What if the adoptive parents and the child reside in different states? If the adoptive parents and child are not living in the same state, they must comply with the interstate compact law.

The interstate compact office of each state regulates the movement 10

of children from state to state for purposes of adoption. Failure to comply with these laws before removing a child from the state of Texas is a criminal offense. Can the child’s name be changed at the time of adoption? Yes. The name of the child may be changed in the order if requested. Can the validity of an adoption order be attacked? Generally, the validity of an adoption order is not subject to attack after six months after the date the order was signed. DIVORCE You should consult an attorney regarding your divorce proceeding if the divorce is contested, you have a child custody dispute, or there are complex property divisions.

For information on representing yourself in an uncontested divorce, you may want to review the Pro Se Divorce Handbook, created by the Texas Young Lawyer’s Association, available for free at www.tyla.org or by calling the TYLA office. Can I get a legal separation? No. Although a legal separation is available and sometimes required in many states, there is no legal separation in Texas. If you need to protect your interests regarding your property or your children while separated from your spouse, you must file for divorce and obtain temporary orders. What if one spouse does not want the divorce? In Texas, if one spouse wants to be divorced, the divorce will be granted.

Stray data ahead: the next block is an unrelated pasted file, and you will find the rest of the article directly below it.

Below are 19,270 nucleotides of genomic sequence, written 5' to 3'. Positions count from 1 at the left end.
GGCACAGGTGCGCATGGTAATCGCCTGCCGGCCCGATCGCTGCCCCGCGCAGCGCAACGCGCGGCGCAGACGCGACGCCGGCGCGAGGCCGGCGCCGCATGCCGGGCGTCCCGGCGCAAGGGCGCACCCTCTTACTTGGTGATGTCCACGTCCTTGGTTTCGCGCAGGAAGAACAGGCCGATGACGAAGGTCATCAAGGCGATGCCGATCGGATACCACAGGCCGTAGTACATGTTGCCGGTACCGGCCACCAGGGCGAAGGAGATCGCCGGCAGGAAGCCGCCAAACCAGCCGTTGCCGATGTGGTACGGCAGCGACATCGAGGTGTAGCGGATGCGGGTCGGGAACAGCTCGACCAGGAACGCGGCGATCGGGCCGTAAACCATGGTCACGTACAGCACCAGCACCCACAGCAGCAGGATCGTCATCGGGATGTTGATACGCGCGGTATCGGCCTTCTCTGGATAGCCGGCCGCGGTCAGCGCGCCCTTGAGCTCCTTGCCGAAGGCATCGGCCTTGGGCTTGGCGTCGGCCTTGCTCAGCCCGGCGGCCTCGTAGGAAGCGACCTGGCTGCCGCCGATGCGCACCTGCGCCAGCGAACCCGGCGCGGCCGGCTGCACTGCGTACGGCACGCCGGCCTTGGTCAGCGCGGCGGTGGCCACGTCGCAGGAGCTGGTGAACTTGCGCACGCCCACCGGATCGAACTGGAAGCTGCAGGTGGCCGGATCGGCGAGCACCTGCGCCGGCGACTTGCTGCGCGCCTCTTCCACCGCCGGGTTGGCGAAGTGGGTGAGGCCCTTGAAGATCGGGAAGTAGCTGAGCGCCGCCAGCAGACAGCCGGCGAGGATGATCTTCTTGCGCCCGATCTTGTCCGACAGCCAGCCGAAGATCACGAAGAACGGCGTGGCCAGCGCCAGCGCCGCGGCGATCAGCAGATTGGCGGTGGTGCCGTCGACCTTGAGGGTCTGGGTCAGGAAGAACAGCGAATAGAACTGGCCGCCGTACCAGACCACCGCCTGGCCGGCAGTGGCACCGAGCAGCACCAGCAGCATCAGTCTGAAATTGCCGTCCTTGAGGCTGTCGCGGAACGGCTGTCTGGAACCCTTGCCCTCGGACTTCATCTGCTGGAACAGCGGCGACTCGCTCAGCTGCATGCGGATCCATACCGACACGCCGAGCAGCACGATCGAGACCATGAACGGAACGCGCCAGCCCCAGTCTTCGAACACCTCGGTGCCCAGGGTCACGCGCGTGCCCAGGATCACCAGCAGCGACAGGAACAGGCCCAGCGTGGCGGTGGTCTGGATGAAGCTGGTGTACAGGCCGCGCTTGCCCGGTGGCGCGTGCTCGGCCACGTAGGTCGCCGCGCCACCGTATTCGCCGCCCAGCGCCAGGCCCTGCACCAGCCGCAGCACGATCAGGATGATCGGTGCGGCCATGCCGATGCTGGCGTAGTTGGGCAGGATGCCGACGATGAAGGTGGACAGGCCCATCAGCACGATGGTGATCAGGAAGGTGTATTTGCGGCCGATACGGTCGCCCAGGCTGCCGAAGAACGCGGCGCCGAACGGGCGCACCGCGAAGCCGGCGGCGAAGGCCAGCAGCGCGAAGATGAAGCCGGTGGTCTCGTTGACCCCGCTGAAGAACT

Texas is a no fault divorce state, meaning fault does not have to be proven to obtain a divorce.

What if I am in a common law marriage? Common law marriage is when there has been no marriage license issued, but the law considers you married. Texas will find that you are “common law” married if you have lived together in the State of Texas, had a proven intent to be married and held yourselves out to others as husband and wife. There is no minimum time that you have to live together. Examples of holding yourselves out as husband and wife include introducing each other as husband and wife, the wife using the husband’s last name as her last name, filing taxes together as husband and wife, and/or including the other person as a dependent on health insurance as a spouse.